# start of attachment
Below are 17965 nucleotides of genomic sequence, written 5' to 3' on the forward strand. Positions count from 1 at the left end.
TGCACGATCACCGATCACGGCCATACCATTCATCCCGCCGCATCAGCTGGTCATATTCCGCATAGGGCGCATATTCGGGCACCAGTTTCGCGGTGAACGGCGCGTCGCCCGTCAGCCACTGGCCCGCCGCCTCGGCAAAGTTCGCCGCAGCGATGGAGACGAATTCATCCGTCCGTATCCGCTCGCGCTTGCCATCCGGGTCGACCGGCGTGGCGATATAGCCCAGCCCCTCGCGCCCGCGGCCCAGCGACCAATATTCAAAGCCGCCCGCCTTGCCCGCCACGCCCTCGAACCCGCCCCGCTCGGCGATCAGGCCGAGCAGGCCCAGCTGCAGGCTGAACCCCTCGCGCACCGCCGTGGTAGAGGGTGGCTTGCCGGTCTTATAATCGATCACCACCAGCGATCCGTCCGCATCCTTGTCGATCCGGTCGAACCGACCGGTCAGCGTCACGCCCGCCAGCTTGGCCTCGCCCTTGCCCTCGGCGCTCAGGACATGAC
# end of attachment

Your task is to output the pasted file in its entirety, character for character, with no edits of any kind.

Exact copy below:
Below are 17965 nucleotides of genomic sequence, written 5' to 3' on the forward strand. Positions count from 1 at the left end.
TGCACGATCACCGATCACGGCCATACCATTCATCCCGCCGCATCAGCTGGTCATATTCCGCATAGGGCGCATATTCGGGCACCAGTTTCGCGGTGAACGGCGCGTCGCCCGTCAGCCACTGGCCCGCCGCCTCGGCAAAGTTCGCCGCAGCGATGGAGACGAATTCATCCGTCCGTATCCGCTCGCGCTTGCCATCCGGGTCGACCGGCGTGGCGATATAGCCCAGCCCCTCGCGCCCGCGGCCCAGCGACCAATATTCAAAGCCGCCCGCCTTGCCCGCCACGCCCTCGAACCCGCCCCGCTCGGCGATCAGGCCGAGCAGGCCCAGCTGCAGGCTGAACCCCTCGCGCACCGCCGTGGTAGAGGGTGGCTTGCCGGTCTTATAATCGATCACCACCAGCGATCCGTCCGCATCCTTGTCGATCCGGTCGAACCGACCGGTCAGCGTCACGCCCGCCAGCTTGGCCTCGCCCTTGCCCTCGGCGCTCAGGACATGAC